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Depending on the algorithm used, you might observe slightly different attribution results. Here's an example:
Model
Instagram / Paid
Google / Paid
Google / Organic
Last-click
$0
$0
$100
First-click
$0
$100
$0
Linear
$0
$50
$50
U-shape
$0
$50
$50
Markov-chain
$0
$30
$70
…
…
…
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One significant limitation here is that, regardless of the chosen algorithm, Instagram / Paid will never receive any credit for the conversion.
SegmentStream doesn't offer standard multi-touch attribution models because when you aggregate all credits for all touchpoints, you'll find that the results for Last-click and Data-Driven models are quite similar. Given this, marketers often prefer the Last-click model because it's reliable, straightforward, and easy to interpret.

SegmentStream ML post-click attribution

As mentioned earlier, SegmentStream, like other tools, cannot seamlessly join multiple visitor journeys into a single, unified cross-device journey
However, we do apply a unique approach.
We collect information about the sequence of events that occur after a click on an advertisement and before a conversion, for each unique visitor journey. SegmentStream leverages this data to train a machine learning model. This model can predict which sequences of events are likely to lead to a conversion, and what the probability of this conversion is for a given sequence of events, regardless of the device on which it might occur.
The higher the probability, the more credit the SegmentStream ML model assigns to a specific touchpoint, based on the subsequent events after the click.
To help you visualize this process, let’s take a look at diagram:
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Here's what's happening in the image above:
  1. Follow the green arrows. The pre-trained model accumulates all the conversions and conversion values from all visitor journeys over a certain period. In our example, 12,458 visitors generated $12,782.
  1. Follow the blue arrows. The ML model then goes through all the visitor journeys, analyzes each sequence of events, and assigns some credit to each touchpoint. Regardless of whether a final conversion was registered for this visitor or not, SegmentStream aims to distribute the credit as effectively as possible. For instance, Visitor 1 gets $0.5 and Visitor 7,654 gets $35, even without any registered conversions. Conversely, Visitor 12,458 gets only $60, even though a $100 conversion was recorded.
You might be wondering why SegmentStream assigns some value to visitors who didn't convert and gives less value to those who actually did convert.
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The reason is simple: one visitor does not equal one person.
Remember the illustration we previously examined when comparing different attribution models? The SegmentStream ML post-click model is the only one that attributes credit to the Instagram / Paid channel:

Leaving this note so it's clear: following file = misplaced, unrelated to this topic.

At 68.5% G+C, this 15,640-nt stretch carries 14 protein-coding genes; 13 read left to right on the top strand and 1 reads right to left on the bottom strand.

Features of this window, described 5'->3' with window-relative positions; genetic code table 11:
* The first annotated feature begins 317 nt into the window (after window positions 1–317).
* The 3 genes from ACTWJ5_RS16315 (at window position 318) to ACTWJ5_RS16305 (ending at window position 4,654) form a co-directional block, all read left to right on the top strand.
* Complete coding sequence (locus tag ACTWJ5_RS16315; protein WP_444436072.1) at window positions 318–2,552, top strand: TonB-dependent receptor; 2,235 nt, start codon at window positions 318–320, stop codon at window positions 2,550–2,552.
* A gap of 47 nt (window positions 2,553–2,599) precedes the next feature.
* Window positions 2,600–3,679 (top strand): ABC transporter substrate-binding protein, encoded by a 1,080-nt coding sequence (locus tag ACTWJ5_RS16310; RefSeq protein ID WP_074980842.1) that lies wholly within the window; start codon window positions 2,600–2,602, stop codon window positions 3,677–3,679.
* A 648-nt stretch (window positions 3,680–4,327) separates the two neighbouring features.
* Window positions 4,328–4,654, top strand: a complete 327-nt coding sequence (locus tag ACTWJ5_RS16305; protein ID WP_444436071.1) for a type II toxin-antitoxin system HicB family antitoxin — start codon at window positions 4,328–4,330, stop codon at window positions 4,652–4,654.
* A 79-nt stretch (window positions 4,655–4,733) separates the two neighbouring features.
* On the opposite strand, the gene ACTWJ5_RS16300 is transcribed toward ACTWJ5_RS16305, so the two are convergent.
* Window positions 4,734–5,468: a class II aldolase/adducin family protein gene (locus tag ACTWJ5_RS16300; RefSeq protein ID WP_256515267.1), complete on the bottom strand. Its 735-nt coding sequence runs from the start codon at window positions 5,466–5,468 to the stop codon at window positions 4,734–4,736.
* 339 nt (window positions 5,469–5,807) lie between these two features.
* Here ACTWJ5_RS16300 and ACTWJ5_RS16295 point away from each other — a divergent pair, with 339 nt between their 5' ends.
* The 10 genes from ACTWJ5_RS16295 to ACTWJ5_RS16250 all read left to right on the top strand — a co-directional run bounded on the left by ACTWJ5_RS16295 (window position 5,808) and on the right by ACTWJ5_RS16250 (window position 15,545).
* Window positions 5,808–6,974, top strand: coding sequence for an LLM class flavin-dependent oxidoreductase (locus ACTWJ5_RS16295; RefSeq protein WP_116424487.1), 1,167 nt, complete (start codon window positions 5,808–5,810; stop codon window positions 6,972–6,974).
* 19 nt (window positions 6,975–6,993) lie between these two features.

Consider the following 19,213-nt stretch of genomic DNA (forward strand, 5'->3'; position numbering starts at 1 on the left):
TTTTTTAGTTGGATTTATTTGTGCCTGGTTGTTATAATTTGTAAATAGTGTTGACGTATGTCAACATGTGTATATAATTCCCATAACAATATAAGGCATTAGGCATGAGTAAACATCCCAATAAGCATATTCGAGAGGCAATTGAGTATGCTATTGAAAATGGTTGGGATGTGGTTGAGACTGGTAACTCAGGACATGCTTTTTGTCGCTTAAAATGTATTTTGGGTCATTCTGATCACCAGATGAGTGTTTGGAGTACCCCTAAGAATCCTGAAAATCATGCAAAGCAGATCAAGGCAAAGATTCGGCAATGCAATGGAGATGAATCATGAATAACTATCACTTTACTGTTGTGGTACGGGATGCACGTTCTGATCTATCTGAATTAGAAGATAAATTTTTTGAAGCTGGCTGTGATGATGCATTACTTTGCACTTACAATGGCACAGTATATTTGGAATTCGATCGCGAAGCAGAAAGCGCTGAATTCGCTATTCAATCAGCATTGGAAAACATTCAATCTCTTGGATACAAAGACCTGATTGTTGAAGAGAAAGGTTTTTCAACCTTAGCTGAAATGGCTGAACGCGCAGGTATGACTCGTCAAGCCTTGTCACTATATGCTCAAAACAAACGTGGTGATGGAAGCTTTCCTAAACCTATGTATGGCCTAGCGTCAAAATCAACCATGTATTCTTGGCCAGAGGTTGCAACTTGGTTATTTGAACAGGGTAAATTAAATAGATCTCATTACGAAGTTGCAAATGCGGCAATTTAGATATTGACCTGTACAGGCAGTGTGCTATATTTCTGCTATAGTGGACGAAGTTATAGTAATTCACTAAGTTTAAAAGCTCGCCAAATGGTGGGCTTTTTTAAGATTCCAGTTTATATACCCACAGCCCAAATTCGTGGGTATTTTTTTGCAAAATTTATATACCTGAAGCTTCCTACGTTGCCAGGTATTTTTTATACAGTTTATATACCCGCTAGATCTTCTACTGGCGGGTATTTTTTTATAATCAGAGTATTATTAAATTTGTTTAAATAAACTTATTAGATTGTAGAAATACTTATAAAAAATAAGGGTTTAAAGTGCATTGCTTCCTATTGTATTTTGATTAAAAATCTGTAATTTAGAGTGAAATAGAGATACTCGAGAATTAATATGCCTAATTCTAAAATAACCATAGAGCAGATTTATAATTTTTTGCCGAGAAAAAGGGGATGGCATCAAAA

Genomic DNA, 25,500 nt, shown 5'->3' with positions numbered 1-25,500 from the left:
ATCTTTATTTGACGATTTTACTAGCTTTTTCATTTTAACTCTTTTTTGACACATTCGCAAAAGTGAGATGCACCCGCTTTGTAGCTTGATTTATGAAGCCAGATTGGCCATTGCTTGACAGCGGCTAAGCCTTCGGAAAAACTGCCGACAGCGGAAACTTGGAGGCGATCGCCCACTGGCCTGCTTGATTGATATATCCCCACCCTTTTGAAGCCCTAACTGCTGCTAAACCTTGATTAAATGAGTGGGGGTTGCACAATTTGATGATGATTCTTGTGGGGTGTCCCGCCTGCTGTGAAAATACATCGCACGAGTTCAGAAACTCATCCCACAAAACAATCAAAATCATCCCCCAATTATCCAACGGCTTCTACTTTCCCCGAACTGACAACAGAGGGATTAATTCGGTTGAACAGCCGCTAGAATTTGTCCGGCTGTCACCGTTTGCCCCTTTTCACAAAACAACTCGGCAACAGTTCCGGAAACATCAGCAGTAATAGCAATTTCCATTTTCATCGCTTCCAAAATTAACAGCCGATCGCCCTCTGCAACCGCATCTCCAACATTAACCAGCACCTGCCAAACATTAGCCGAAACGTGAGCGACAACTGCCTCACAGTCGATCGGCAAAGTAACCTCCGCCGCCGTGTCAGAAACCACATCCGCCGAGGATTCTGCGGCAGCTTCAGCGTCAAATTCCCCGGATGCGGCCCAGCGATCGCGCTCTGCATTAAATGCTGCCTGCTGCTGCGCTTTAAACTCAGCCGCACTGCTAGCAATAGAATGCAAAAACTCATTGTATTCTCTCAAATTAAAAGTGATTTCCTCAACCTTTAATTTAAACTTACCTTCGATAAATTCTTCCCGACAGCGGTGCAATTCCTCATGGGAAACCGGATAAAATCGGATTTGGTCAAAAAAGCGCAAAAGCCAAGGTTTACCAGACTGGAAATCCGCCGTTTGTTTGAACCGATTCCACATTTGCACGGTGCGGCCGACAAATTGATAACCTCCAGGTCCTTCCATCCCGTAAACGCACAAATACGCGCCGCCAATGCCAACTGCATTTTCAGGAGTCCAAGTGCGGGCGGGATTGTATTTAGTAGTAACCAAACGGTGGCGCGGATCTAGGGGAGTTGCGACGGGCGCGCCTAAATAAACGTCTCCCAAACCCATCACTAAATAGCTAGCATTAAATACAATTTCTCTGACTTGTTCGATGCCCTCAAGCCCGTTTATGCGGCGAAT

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Now, let's add SegmentStream ML post-click model to the models table:
Model
Instagram / Paid
Google / Paid
Google / Organic
Last-click
$0
$0
$100
First-click
$0
$100
$0
Linear
$0
$50
$50
U-shape
$0
$50
$50
Markov-chain
$0
$30
$70
SegmentStream ML post-click
$35
$35
$25
…
…
…
…
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You may have noticed that $35 + $35 + $25 equals $95, while Person 9,546 made a $100 purchase. That's correct. Every attribution model comes with some level of error. In this case, the $5 was attributed by the ML model to a person who has not converted yet or may not convert in the future. However, overall, this approach represents the real-world scenario far better than traditional methods.

Addressing Touchpoints Outside Your Website

Imagine you've started campaigns on social media and YouTube to increase your brand's visibility. These campaigns aim to get people familiar with your brand. Often, they get people to interact with your brand in many places, not just on your website.
Yes, these campaigns do bring clicks and interactions to your website. However, these might appear to be small when compared to the huge number of times your brand is seen or interacted with on platforms like YouTube or Facebook. This difference can make it challenging to understand the true effectiveness of your campaigns if it's not properly considered in your attribution models.
In these cases, even the advanced method used by SegmentStream's post-click attribution model may not completely show the full story. Traditional methods that use multiple touchpoints for attribution (known as MTA tools) could fall short too.
You may sometimes notice that our ML post-click attribution model attributes more conversions to Direct or Organic channels than a simple last-click attribution does. Here's an illustration to help explain why this happens:
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  1. Person 8,263 watches a video on YouTube but doesn't click the link.
  1. Subsequently, Person 8,263 opens a new browser tab and directly types in your website's name, which is recorded as a direct visit.